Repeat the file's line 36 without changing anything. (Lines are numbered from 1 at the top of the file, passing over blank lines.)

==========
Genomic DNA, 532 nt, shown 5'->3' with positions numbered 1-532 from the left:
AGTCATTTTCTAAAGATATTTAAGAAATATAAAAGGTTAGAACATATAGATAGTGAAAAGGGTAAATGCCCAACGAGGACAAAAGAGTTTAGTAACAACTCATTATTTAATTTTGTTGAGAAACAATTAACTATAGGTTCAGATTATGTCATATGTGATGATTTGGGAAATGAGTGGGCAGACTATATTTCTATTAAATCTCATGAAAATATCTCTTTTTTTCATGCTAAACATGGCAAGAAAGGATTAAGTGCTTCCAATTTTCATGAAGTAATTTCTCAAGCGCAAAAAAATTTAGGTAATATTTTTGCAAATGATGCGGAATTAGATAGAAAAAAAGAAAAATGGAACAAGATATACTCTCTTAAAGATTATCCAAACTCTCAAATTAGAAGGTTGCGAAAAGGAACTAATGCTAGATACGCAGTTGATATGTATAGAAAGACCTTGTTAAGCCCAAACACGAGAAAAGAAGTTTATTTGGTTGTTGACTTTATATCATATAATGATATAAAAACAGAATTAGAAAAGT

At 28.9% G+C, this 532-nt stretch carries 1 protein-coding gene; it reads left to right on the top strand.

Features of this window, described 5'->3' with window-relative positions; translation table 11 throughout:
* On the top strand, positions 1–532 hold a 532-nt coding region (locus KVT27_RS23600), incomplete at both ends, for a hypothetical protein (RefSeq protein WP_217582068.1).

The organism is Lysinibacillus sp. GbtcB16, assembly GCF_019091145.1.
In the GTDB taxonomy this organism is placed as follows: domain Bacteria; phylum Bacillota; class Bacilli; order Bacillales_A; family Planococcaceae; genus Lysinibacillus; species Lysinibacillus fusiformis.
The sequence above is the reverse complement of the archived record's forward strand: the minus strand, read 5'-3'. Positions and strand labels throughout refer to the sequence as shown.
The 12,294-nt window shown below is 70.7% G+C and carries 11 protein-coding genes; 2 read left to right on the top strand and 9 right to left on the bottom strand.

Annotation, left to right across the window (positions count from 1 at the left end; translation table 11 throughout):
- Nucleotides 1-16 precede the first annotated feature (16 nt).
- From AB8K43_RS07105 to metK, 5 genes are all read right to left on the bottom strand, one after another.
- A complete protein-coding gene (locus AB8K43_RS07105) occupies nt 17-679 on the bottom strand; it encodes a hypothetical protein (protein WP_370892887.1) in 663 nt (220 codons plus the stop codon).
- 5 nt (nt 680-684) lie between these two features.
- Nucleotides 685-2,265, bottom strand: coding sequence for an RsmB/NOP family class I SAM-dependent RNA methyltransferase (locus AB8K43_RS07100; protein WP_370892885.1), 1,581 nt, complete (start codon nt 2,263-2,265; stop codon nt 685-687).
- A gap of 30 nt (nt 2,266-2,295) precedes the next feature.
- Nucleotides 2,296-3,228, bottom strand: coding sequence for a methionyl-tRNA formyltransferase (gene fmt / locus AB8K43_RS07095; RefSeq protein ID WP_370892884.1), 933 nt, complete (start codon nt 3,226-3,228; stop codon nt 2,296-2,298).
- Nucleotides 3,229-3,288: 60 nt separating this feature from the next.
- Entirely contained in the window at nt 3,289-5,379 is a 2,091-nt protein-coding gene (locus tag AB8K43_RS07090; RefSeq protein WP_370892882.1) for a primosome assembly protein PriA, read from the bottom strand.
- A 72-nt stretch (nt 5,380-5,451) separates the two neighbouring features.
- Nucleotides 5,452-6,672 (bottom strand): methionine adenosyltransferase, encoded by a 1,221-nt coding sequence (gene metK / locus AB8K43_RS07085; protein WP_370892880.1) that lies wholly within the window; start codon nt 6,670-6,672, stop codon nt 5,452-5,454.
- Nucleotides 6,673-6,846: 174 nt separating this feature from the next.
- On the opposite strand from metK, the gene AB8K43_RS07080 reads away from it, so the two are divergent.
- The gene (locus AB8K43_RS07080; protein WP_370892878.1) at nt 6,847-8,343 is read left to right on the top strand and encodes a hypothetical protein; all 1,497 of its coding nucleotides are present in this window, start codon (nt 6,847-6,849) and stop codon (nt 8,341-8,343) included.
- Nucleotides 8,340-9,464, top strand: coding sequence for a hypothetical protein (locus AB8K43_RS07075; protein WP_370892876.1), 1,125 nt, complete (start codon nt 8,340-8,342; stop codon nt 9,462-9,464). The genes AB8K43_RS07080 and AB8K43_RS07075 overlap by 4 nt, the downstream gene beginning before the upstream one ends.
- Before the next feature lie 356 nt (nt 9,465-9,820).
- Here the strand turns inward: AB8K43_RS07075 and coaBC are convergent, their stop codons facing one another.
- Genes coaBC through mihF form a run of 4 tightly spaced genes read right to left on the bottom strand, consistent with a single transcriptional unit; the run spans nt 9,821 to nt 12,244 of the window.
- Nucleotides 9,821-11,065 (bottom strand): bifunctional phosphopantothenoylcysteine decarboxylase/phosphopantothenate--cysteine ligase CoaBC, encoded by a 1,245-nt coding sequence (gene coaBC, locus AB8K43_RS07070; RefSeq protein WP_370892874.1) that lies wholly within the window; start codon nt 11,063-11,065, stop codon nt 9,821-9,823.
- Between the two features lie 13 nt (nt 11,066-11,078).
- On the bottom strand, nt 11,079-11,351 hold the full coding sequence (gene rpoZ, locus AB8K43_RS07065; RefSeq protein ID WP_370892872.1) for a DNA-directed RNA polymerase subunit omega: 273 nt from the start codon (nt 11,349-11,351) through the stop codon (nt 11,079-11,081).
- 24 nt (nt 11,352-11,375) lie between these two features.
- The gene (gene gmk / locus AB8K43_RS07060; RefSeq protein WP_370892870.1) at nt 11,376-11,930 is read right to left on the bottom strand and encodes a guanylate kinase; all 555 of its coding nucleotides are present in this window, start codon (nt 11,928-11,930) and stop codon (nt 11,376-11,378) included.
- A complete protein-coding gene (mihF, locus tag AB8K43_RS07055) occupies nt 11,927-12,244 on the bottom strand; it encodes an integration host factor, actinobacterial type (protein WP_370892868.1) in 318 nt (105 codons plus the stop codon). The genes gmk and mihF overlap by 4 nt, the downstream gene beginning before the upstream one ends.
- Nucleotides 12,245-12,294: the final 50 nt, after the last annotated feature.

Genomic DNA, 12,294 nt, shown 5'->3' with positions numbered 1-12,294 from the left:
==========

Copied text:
Genomic DNA, 12,294 nt, shown 5'->3' with positions numbered 1-12,294 from the left: